Indigenous communities are an important part of Pennsylvania’s past and present. The Pittsburgh-area Council of Three Rivers American Indian Center (COTRAIC) is a perfect example of how this culture and its people have endured, adapted, and come together. In addition to educational and social-service programming, the organization hosts a yearly Pow Wow that draws thousands of people of all backgrounds, and features music, dance and drumming demonstrations, a market of Indigenous arts and crafts, and traditional food such as fry bread, chili, and buffalo burgers. After a 2020 pandemic hiatus, the 42nd annual iteration will run September 24 and 25, 2021, in Dorseyville, PA.
Longtime COTRAIC board member Miguel Sague came to Pennsylvania in 1961 and grew up in Erie, but he was born in “a center of Indigenous survival” in Cuba — he and his family are Taíno, Indigenous people of the Caribbean whose population was devastated by the violence, enslavement, and disease, but whose culture survives today.
Sague’s other name is Sobaoko Koromo, which means “Black Ribs.” He is an educator, artist, speaker, community advocate, and a behike (spiritual leader) of the Caney Indigenous Spiritual Circle, as well as a member of the United Confederation of Taíno People. After moving to Pittsburgh in 1976, he joined COTRAIC in the organization’s early days. Today, it is the only remaining Native American center in Pennsylvania.
The Council “began as a kind of a dream of three or four local families,” he recalls. These Indigenous residents of Pittsburgh wanted to celebrate their heritage and stay conscious of their rights. They incorporated COTRAIC as a nonprofit in 1972.
From the start, the organization ran social-service programs for Indigenous community members out of its first home, the upper level of an auto-parts store in the Homewood neighborhood. Four years later, COTRAIC saw a major opportunity: Three local military installations were decommissioned and the land was made available to nonprofits. The group’s application for a hilltop site in Indiana Township’s Dorseyville, about 20 minutes north of Pittsburgh, was accepted. COTRAIC members remodeled and refurbished the existing structures, dubbed the site Singing Winds, and moved there in 1976.
The early 1980s brought another landmark in program development: COTRAIC began running Head Start early education programs (Sague was one of the original teachers at Singing Winds). Today, these preschool offerings are COTRAIC’s largest offering, serving local children of all backgrounds. The organization’s other initiatives, including elders’ programs, employment help, and job training, serve Indigenous community members.
Council members are also active regional advocates. They joined calls for the removal of a bronze statue of Christopher Columbus in Schenley Park, against loud opposition from a Pittsburgh-based Italian American heritage group.
The Council began as a kind of a dream of three or four local families.Miguel Sague
According to Sague, Indigenous locals who oppose public monuments to Columbus have support from many Italian Americans, but many others are “recalcitrant.” (While the Pittsburgh Art Commission voted last year to remove the statue, a subsequent lawsuit stymied the effort, and the statue still stands, wrapped in a tarp.)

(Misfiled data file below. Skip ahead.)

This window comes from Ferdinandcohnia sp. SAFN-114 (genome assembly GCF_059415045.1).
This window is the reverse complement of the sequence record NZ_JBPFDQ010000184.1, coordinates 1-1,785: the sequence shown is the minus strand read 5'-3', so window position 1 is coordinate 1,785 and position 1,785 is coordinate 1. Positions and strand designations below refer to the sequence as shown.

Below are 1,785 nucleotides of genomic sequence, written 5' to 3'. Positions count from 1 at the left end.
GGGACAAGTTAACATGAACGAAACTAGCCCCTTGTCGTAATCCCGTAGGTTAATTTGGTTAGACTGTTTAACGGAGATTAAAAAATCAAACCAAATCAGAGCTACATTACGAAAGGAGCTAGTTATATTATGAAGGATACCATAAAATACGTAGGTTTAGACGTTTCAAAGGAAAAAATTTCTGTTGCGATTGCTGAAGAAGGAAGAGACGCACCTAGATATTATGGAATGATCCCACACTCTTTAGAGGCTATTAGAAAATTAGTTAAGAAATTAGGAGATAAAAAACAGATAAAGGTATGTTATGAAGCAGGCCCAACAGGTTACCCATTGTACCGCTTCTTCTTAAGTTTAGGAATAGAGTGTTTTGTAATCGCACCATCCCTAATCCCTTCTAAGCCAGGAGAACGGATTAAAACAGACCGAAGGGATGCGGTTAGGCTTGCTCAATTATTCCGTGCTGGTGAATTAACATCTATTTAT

COTRAIC members are also proud of their role in advocating to change the name of a nearby recreational area, formerly called Squaw Valley Park, to O’Hara Township Community Park. Today, the old name is considered a slur, and is especially offensive to Indigenous women,
“We worked very hard for a number of years to have that changed,” says Sague. “We did succeed.”
The effort was not without controversy: Replacing the slur with the name of the township, which proponents hoped would be a neutral solution, did not appease some locals who were angry at the change. But the new name won out.
The township commissioned local author and historian Tom Powers to develop educational plaques for the park that celebrate its true history, including its Indigenous history. Powers worked with COTRAIC and others to develop the new signage, which includes a painting by Sague of Seneca people (the land’s original Indigenous inhabitants) in their traditional garb.
As COTRAIC members prepare for their annual Pow Wow, October’s Indigenous People’s Day is also fast approaching. As a Taíno person, the shift from marking Columbus Day to celebrating Indigenous People’s Day, happening in many cities across the U.S., has been especially meaningful to Sague.
“This is very personal to Taínos, the only native people that Christopher Columbus actually saw,” he explains. While the effects of European colonizers eventually reached Indigenous people throughout the Americas, Sague points out that “Columbus directly affected my people, so it’s important that when people talk about Indigenous People’s Day, they do mention the Taíno people.”
While he lauds the local government for supporting Indigenous initiatives, he notes that Pittsburgh has yet to organize a large-scale Indigenous People’s Day observance. He hopes that could change in the future.
ALAINA JOHNS is a Philadelphia-based freelance writer and the Editor-in-Chief of BroadStreetReview.com, Philly’s hub for arts, culture and commentary.